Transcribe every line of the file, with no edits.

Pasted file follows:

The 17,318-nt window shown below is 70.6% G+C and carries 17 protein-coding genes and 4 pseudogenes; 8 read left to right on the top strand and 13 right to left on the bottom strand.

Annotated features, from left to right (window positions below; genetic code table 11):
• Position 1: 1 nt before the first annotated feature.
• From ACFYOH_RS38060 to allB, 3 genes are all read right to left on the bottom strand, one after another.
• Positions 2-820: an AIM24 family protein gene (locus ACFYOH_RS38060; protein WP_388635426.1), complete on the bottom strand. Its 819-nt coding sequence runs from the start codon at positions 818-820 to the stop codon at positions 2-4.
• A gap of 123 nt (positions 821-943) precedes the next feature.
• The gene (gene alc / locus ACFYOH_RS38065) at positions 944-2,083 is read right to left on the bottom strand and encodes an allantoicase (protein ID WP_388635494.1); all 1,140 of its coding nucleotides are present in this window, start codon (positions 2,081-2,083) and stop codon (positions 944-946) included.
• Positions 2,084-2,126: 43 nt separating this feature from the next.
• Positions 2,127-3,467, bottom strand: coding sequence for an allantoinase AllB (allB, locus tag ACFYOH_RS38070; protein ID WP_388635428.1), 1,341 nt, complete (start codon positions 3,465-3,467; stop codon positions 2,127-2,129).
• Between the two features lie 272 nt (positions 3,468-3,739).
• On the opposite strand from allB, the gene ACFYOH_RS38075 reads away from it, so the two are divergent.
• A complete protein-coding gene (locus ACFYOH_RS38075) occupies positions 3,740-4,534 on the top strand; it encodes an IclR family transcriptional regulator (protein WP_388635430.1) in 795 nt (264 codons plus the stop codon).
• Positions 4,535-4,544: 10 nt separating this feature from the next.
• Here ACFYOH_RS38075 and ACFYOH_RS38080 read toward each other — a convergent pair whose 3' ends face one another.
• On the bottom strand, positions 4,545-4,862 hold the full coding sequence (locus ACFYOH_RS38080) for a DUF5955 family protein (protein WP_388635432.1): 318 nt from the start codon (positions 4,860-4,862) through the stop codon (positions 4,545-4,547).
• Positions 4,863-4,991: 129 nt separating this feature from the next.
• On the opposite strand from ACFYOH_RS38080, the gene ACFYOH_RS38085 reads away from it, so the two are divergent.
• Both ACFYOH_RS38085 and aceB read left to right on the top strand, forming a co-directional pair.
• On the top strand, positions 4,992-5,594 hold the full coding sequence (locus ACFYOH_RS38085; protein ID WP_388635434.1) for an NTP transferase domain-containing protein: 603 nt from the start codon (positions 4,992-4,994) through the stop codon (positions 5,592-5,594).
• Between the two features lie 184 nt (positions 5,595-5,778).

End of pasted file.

The 17,318-nt window shown below is 70.6% G+C and carries 17 protein-coding genes and 4 pseudogenes; 8 read left to right on the top strand and 13 right to left on the bottom strand.

Annotated features, from left to right (window positions below; genetic code table 11):
• Position 1: 1 nt before the first annotated feature.
• From ACFYOH_RS38060 to allB, 3 genes are all read right to left on the bottom strand, one after another.
• Positions 2-820: an AIM24 family protein gene (locus ACFYOH_RS38060; protein WP_388635426.1), complete on the bottom strand. Its 819-nt coding sequence runs from the start codon at positions 818-820 to the stop codon at positions 2-4.
• A gap of 123 nt (positions 821-943) precedes the next feature.
• The gene (gene alc / locus ACFYOH_RS38065) at positions 944-2,083 is read right to left on the bottom strand and encodes an allantoicase (protein ID WP_388635494.1); all 1,140 of its coding nucleotides are present in this window, start codon (positions 2,081-2,083) and stop codon (positions 944-946) included.
• Positions 2,084-2,126: 43 nt separating this feature from the next.
• Positions 2,127-3,467, bottom strand: coding sequence for an allantoinase AllB (allB, locus tag ACFYOH_RS38070; protein ID WP_388635428.1), 1,341 nt, complete (start codon positions 3,465-3,467; stop codon positions 2,127-2,129).
• Between the two features lie 272 nt (positions 3,468-3,739).
• On the opposite strand from allB, the gene ACFYOH_RS38075 reads away from it, so the two are divergent.
• A complete protein-coding gene (locus ACFYOH_RS38075) occupies positions 3,740-4,534 on the top strand; it encodes an IclR family transcriptional regulator (protein WP_388635430.1) in 795 nt (264 codons plus the stop codon).
• Positions 4,535-4,544: 10 nt separating this feature from the next.
• Here ACFYOH_RS38075 and ACFYOH_RS38080 read toward each other — a convergent pair whose 3' ends face one another.
• On the bottom strand, positions 4,545-4,862 hold the full coding sequence (locus ACFYOH_RS38080) for a DUF5955 family protein (protein WP_388635432.1): 318 nt from the start codon (positions 4,860-4,862) through the stop codon (positions 4,545-4,547).
• Positions 4,863-4,991: 129 nt separating this feature from the next.
• On the opposite strand from ACFYOH_RS38080, the gene ACFYOH_RS38085 reads away from it, so the two are divergent.
• Both ACFYOH_RS38085 and aceB read left to right on the top strand, forming a co-directional pair.
• On the top strand, positions 4,992-5,594 hold the full coding sequence (locus ACFYOH_RS38085; protein ID WP_388635434.1) for an NTP transferase domain-containing protein: 603 nt from the start codon (positions 4,992-4,994) through the stop codon (positions 5,592-5,594).
• Between the two features lie 184 nt (positions 5,595-5,778).